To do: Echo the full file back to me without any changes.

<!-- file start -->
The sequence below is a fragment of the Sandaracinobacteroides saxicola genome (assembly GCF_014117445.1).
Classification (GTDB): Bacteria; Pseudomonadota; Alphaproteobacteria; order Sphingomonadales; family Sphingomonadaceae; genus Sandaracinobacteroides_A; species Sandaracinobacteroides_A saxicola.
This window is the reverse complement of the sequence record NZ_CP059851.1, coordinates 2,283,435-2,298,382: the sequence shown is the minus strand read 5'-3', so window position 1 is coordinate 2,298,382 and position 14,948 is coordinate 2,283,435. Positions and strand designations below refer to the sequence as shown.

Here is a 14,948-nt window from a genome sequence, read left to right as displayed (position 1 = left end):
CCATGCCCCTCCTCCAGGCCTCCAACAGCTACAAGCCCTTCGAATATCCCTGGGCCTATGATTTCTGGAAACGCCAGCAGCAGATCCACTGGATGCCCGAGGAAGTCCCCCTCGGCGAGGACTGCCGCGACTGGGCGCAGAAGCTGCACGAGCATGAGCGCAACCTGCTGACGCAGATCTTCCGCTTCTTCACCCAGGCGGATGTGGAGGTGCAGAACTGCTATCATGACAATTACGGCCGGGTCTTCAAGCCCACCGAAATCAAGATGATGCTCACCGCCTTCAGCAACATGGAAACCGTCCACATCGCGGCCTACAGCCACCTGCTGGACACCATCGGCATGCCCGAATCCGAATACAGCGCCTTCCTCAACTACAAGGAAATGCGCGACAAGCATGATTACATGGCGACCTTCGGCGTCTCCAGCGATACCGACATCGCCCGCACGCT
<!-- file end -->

The sequence below is a fragment of the Sandaracinobacteroides saxicola genome (assembly GCF_014117445.1).
Classification (GTDB): Bacteria; Pseudomonadota; Alphaproteobacteria; order Sphingomonadales; family Sphingomonadaceae; genus Sandaracinobacteroides_A; species Sandaracinobacteroides_A saxicola.
This window is the reverse complement of the sequence record NZ_CP059851.1, coordinates 2,283,435-2,298,382: the sequence shown is the minus strand read 5'-3', so window position 1 is coordinate 2,298,382 and position 14,948 is coordinate 2,283,435. Positions and strand designations below refer to the sequence as shown.

Here is a 14,948-nt window from a genome sequence, read left to right as displayed (position 1 = left end):
CCATGCCCCTCCTCCAGGCCTCCAACAGCTACAAGCCCTTCGAATATCCCTGGGCCTATGATTTCTGGAAACGCCAGCAGCAGATCCACTGGATGCCCGAGGAAGTCCCCCTCGGCGAGGACTGCCGCGACTGGGCGCAGAAGCTGCACGAGCATGAGCGCAACCTGCTGACGCAGATCTTCCGCTTCTTCACCCAGGCGGATGTGGAGGTGCAGAACTGCTATCATGACAATTACGGCCGGGTCTTCAAGCCCACCGAAATCAAGATGATGCTCACCGCCTTCAGCAACATGGAAACCGTCCACATCGCGGCCTACAGCCACCTGCTGGACACCATCGGCATGCCCGAATCCGAATACAGCGCCTTCCTCAACTACAAGGAAATGCGCGACAAGCATGATTACATGGCGACCTTCGGCGTCTCCAGCGATACCGACATCGCCCGCACGCT